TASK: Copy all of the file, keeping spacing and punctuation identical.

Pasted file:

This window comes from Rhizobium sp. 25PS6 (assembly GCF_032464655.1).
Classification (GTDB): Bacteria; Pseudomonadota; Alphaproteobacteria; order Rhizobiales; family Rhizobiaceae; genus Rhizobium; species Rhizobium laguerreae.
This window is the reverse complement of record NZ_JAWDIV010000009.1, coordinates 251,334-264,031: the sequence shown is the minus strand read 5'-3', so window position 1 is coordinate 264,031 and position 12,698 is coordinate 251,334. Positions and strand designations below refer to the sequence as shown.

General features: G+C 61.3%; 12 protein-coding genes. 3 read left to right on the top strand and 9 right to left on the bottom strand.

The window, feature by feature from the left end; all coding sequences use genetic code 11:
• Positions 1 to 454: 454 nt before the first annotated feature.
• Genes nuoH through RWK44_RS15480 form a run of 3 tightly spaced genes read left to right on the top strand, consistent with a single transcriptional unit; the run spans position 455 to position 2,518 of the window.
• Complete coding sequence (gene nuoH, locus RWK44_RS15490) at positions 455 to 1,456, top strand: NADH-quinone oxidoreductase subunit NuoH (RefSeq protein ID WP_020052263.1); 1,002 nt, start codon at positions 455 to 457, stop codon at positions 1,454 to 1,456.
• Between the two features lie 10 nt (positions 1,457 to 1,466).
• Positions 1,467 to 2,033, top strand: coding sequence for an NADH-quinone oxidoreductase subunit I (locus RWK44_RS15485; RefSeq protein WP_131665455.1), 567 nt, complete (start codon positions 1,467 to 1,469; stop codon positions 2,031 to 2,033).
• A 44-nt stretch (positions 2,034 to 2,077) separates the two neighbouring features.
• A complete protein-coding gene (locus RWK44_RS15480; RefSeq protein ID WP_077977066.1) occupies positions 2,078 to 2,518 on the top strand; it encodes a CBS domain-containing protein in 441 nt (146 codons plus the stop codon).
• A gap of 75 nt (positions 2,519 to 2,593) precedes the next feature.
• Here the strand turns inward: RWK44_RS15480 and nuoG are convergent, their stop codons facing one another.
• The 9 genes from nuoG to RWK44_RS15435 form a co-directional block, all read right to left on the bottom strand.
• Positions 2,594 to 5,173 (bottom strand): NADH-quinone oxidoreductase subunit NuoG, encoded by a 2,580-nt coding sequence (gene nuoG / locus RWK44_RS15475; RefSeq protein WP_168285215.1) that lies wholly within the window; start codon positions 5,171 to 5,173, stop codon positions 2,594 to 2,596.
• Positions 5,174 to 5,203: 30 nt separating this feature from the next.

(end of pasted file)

This window comes from Rhizobium sp. 25PS6 (assembly GCF_032464655.1).
Classification (GTDB): Bacteria; Pseudomonadota; Alphaproteobacteria; order Rhizobiales; family Rhizobiaceae; genus Rhizobium; species Rhizobium laguerreae.
This window is the reverse complement of record NZ_JAWDIV010000009.1, coordinates 251,334-264,031: the sequence shown is the minus strand read 5'-3', so window position 1 is coordinate 264,031 and position 12,698 is coordinate 251,334. Positions and strand designations below refer to the sequence as shown.

General features: G+C 61.3%; 12 protein-coding genes. 3 read left to right on the top strand and 9 right to left on the bottom strand.

The window, feature by feature from the left end; all coding sequences use genetic code 11:
• Positions 1 to 454: 454 nt before the first annotated feature.
• Genes nuoH through RWK44_RS15480 form a run of 3 tightly spaced genes read left to right on the top strand, consistent with a single transcriptional unit; the run spans position 455 to position 2,518 of the window.
• Complete coding sequence (gene nuoH, locus RWK44_RS15490) at positions 455 to 1,456, top strand: NADH-quinone oxidoreductase subunit NuoH (RefSeq protein ID WP_020052263.1); 1,002 nt, start codon at positions 455 to 457, stop codon at positions 1,454 to 1,456.
• Between the two features lie 10 nt (positions 1,457 to 1,466).
• Positions 1,467 to 2,033, top strand: coding sequence for an NADH-quinone oxidoreductase subunit I (locus RWK44_RS15485; RefSeq protein WP_131665455.1), 567 nt, complete (start codon positions 1,467 to 1,469; stop codon positions 2,031 to 2,033).
• A 44-nt stretch (positions 2,034 to 2,077) separates the two neighbouring features.
• A complete protein-coding gene (locus RWK44_RS15480; RefSeq protein ID WP_077977066.1) occupies positions 2,078 to 2,518 on the top strand; it encodes a CBS domain-containing protein in 441 nt (146 codons plus the stop codon).
• A gap of 75 nt (positions 2,519 to 2,593) precedes the next feature.
• Here the strand turns inward: RWK44_RS15480 and nuoG are convergent, their stop codons facing one another.
• The 9 genes from nuoG to RWK44_RS15435 form a co-directional block, all read right to left on the bottom strand.
• Positions 2,594 to 5,173 (bottom strand): NADH-quinone oxidoreductase subunit NuoG, encoded by a 2,580-nt coding sequence (gene nuoG / locus RWK44_RS15475; RefSeq protein WP_168285215.1) that lies wholly within the window; start codon positions 5,171 to 5,173, stop codon positions 2,594 to 2,596.
• Positions 5,174 to 5,203: 30 nt separating this feature from the next.